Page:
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Imaging Flow Cytometry and Microscopy Combine to Identify Pollen

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Collaborating scientists from the Helmholtz Centre for Environmental Research (UFZ) and the German Centre for Integrative Biodiversity Research (iDiv) developed an image-based particle analysis system, reliant upon laser light and AI, to automate the process of pollen analysis. The method combines flow cytometry and deep learning to create a tool capable of correctly identifying species and quantifying pollen grains in a sample.

Pollen analysis delivers important ecological and economical information, which is a useful component in many areas of research, including that which aims to study climate change and the loss of species by examining the relationship between plants and pollinators. Though microscopy remains the standard technique for pollen analysis, it requires instrumentational and technical expertise and is a time-consuming method.

In the new method, scientists led by Susanne Dunker, head of the working group on imaging flow cytometry at the Department for Physiological Diversity at UFZ and iDiv, added a pollen sample to a carrier liquid. The liquid containing the sample then flows through a channel that increasingly narrows, causing the individual pollen grains to separate and assemble linearly, as if attached on a string of pearls. Each grain individually passes through the built-in microscope element.

The system is ultimately able to capture images of up to 2000 individual pollen grains per second; two microscopic images are taken, plus an additional 10 fluorescent microscopic images per grain.

Microscopic images from pollen, which are important for pollinators, obtained by image-based particle analysis. Each row shows a single pollen grain of a specific plant with a normal microscopic image (first image on the left) and fluorescence images for different spectral ranges (colored images on the right). Courtesy of Susanne Dunker.
Microscopic images from pollen, obtained by image-based particle analysis. Each row shows a single pollen grain of a specific plant with a normal microscopic image (first image on the left) and fluorescence images for different spectral ranges (colored images on the right). Courtesy of Susanne Dunker.
Using laser light at varying wavelengths, the scientists were able to systematically excite the pollen grains to themselves emit light.


“The area of the color spectrum in which the pollen fluoresces, and at which precise location, is sometimes very specific. This information provides us with additional traits that can help identify the individual plant species," Dunker said.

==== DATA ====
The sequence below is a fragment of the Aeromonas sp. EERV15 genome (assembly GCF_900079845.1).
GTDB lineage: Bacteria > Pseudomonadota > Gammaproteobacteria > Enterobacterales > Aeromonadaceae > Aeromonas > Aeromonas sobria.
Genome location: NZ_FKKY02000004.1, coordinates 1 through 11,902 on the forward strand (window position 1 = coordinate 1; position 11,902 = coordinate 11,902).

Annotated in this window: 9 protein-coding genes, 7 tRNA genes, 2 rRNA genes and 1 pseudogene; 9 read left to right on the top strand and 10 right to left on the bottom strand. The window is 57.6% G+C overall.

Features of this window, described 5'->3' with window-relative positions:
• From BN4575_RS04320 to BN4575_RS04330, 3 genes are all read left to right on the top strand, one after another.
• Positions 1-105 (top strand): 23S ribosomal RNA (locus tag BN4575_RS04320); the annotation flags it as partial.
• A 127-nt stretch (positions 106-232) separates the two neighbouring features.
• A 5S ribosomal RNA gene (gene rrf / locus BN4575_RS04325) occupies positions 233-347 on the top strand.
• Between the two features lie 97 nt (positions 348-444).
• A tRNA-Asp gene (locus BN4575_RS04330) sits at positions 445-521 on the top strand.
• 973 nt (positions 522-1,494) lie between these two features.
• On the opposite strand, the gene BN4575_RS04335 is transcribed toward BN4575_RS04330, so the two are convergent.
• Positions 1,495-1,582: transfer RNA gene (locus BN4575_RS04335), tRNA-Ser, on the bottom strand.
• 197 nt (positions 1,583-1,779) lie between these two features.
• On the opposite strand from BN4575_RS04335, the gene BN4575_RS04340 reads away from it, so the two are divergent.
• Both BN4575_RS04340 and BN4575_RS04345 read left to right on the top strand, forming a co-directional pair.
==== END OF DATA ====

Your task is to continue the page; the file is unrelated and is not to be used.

In the deep learning component of the method, an algorithm works in successive steps to abstract an image’s original pixels to an increasingly greater degree, eventually succeeding in extracting and presenting species-specific characteristics.

Where purely microscopic analysis of even a straightforward sample may take four hours, the particle analysis system achieves the same result in approximately 20 minutes.

Microscopic imaging, fluorescence characteristics, and imaging flow cytometry’s high throughput have not previously combined in a single analytical procedure for the detailed study of pollen, Dunker said.

In testing, researchers examined 35 plant species and made 430,000 unique images to establish a data set. They reached 96% accuracy, reliably identifying species for which microscopic imaging alone may not consistently deliver identifying characteristics.

“We are now able to evaluate pollen samples on a large scale, both qualitatively and, at the same time, quantitatively. We are constantly expanding our pollen data set of insect-pollinated plants for that purpose," Dunker said. The team aims to expand its data set to include at least 500 plant species whose pollen is a significant source of food for honeybees, to answer questions and launch research related to plant/pollinator interactions.

UFZ applied for a patent for the method, and Dunker received the UFZ Technology Transfer Award for the work last year. The research was published in New Phytologist (www.doi.org/10.1111/nph.16882).

 


Published: October 2020
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Imagingflow cytometryHelmholtz Center for Environmental Researchimage-based analysis of plantsAIdeep learningfluorescence microscopyMicroscopyeducationResearch & TechnologyLasersagricultureenvironmentBioScan

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